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Just over a month ago, the administrators at South African Airways (SAA) were told by the government not expect additional funding and to seek financial resources elsewhere.
South Africa’s Finance Minister had long advocated cutting the airline off financially, and cited the carrier’s closure as a way to save funds as the country dealt with the global pandemic.
In other words, reallocating the “bailout money” to sustain the country was far more important than saving the jobs of the employees at SAA.
Understandably, this message was frightening because the airline had received so many bailouts from the government in the past.
In fact, in early 2019, SAA received a huge cash boost of R5.5 billion (~$3.7 billion USD ) from the government, adding to numerous bailouts over the past several years. And yes, that was billion with a B!
But it appeared the airlines financial past was finally catching up with them as the South African government had, essentially, said it has bigger problems to deal with (i.e. COVID-19) when asked for another bailout from the airline.
THE NEW BAILOUT
This week it was announced that South African Airways would receive a 3.8 billion ZAR (~$211 million USD) bailout, however, strategic plans have not been finalized as to how the money will be spent.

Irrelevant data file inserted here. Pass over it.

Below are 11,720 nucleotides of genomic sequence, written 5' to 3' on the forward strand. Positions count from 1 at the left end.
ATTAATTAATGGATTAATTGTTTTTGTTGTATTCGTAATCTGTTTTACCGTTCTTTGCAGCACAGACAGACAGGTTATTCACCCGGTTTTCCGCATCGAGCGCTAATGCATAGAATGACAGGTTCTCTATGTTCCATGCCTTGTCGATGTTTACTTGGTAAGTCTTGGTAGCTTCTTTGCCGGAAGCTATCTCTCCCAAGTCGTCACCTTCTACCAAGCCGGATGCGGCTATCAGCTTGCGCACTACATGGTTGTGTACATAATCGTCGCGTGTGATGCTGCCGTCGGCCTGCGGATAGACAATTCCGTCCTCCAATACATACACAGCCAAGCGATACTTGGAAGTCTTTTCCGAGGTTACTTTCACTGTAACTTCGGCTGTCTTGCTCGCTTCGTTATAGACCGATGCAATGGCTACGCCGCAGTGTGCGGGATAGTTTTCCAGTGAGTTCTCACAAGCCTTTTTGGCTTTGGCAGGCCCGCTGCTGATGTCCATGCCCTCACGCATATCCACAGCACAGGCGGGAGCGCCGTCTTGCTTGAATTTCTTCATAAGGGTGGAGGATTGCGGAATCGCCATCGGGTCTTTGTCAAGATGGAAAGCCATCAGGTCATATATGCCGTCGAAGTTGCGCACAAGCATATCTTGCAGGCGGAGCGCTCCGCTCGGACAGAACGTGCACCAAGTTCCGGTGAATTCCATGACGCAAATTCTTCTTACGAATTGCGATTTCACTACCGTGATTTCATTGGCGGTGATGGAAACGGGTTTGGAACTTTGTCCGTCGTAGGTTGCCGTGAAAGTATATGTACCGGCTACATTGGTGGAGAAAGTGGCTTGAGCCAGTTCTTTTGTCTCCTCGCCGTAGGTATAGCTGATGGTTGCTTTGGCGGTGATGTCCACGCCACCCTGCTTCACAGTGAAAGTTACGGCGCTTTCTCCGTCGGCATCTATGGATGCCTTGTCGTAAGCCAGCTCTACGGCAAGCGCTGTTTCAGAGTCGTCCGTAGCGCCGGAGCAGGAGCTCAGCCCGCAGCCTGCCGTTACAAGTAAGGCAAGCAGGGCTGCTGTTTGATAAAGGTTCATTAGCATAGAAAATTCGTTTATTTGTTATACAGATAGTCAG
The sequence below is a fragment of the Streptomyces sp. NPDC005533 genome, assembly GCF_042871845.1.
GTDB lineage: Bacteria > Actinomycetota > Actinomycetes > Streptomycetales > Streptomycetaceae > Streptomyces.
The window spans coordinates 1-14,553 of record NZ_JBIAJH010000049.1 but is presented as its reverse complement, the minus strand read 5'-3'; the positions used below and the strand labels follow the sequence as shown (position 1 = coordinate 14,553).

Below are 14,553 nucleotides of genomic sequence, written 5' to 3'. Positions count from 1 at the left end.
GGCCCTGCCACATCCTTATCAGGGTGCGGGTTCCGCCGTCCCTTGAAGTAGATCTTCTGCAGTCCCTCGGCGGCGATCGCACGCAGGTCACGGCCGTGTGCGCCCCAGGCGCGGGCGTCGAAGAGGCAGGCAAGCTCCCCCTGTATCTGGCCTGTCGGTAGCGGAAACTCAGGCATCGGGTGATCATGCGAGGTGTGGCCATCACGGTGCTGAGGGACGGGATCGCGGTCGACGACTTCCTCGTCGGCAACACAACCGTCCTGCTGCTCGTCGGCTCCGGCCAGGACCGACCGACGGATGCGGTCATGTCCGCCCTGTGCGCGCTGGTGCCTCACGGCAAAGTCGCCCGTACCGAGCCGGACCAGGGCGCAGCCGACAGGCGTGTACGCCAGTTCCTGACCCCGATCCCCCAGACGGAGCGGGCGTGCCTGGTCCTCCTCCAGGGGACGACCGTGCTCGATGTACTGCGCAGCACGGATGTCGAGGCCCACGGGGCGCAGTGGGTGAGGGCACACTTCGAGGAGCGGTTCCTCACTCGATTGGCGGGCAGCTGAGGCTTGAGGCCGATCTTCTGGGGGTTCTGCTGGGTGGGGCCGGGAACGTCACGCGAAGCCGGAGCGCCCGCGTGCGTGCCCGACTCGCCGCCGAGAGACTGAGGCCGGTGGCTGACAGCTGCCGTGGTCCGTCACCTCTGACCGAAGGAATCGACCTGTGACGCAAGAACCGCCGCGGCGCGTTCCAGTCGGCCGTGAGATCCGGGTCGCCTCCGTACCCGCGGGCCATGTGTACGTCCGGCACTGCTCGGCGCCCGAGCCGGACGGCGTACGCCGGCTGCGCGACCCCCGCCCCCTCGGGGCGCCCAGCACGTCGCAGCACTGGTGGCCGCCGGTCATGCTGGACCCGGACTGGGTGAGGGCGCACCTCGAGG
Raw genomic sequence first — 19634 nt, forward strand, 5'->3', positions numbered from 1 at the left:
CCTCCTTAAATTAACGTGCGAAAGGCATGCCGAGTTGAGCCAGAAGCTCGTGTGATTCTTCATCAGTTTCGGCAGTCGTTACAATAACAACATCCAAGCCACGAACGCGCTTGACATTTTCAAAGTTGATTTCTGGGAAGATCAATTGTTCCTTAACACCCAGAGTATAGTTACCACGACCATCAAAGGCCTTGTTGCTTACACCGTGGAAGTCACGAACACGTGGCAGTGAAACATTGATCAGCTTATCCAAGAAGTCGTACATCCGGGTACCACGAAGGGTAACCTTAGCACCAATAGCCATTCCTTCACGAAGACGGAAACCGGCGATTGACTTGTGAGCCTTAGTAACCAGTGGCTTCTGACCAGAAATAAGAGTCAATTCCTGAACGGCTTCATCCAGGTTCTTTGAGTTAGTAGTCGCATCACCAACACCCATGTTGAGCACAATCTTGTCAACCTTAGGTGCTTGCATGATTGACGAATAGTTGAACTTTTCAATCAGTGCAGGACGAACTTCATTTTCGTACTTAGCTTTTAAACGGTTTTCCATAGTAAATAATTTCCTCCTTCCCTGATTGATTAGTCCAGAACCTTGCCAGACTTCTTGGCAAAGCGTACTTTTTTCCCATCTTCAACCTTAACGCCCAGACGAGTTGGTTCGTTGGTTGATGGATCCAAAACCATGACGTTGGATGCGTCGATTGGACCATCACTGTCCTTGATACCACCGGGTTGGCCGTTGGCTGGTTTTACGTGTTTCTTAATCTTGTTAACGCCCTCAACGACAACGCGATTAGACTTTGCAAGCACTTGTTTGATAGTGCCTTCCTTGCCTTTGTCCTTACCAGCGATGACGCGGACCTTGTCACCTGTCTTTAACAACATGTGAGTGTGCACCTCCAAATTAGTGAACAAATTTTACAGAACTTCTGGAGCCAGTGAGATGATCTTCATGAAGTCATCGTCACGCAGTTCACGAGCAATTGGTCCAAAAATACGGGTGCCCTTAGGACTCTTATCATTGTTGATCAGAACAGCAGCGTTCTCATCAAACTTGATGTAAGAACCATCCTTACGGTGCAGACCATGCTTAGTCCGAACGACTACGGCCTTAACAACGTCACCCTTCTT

South African Airways (SAA) has been in a terrible financial situation for nearly a decade.
While South Africa should be a big aviation market, South African Airways has an inefficient route network and there are many reports of corruption and mismanagement. In fact, the airline has gone through five CEO’s in the past 8 years. In other words, they’re a hot mess.
What makes this situation worse is that $200 million USD is not enough to make any changes at the airline so SAA is going to find themselves in the same situation a week from now, a month from now, and a year from now.
Meanwhile, Delta is moving in.
What do you make of this situation?